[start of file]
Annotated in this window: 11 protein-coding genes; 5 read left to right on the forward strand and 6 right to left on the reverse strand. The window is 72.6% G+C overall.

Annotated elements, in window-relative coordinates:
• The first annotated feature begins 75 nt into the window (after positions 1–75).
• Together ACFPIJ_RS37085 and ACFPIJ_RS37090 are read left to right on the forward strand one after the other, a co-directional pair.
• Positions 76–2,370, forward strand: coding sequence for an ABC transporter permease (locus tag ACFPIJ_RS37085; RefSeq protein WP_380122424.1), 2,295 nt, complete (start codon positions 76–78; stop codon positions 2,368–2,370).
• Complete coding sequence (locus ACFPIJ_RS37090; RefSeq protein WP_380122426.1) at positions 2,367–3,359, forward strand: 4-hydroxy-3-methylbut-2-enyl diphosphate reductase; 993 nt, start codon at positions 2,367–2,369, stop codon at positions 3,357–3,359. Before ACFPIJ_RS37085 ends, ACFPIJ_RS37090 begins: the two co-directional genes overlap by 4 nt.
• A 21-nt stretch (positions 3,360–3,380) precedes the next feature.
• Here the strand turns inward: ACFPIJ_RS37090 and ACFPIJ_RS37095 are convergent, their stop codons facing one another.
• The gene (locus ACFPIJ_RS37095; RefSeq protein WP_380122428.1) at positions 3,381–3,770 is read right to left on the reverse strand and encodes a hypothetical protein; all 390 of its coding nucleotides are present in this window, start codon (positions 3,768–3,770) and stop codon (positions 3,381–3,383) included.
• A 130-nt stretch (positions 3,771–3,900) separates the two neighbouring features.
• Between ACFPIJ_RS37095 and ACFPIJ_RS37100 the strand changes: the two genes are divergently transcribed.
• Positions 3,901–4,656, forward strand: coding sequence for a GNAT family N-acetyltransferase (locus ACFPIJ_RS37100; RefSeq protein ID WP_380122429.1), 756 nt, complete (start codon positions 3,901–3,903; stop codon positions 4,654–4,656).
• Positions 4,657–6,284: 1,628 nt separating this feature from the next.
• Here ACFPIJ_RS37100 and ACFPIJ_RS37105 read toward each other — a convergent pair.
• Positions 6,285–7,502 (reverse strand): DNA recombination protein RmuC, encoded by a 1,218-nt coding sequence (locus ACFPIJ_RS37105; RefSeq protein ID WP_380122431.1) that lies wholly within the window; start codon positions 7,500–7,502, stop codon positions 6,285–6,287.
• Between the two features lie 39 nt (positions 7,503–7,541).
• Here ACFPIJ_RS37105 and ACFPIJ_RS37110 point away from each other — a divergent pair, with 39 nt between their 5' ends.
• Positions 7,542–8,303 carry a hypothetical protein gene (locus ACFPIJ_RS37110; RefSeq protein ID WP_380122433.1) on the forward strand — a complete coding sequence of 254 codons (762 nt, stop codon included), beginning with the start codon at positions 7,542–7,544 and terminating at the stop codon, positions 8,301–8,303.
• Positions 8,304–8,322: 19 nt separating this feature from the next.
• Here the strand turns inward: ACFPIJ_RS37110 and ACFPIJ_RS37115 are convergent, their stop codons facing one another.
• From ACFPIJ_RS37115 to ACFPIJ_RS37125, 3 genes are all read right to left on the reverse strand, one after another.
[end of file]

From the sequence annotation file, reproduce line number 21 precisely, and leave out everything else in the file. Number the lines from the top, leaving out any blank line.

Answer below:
• From ACFPIJ_RS37115 to ACFPIJ_RS37125, 3 genes are all read right to left on the reverse strand, one after another.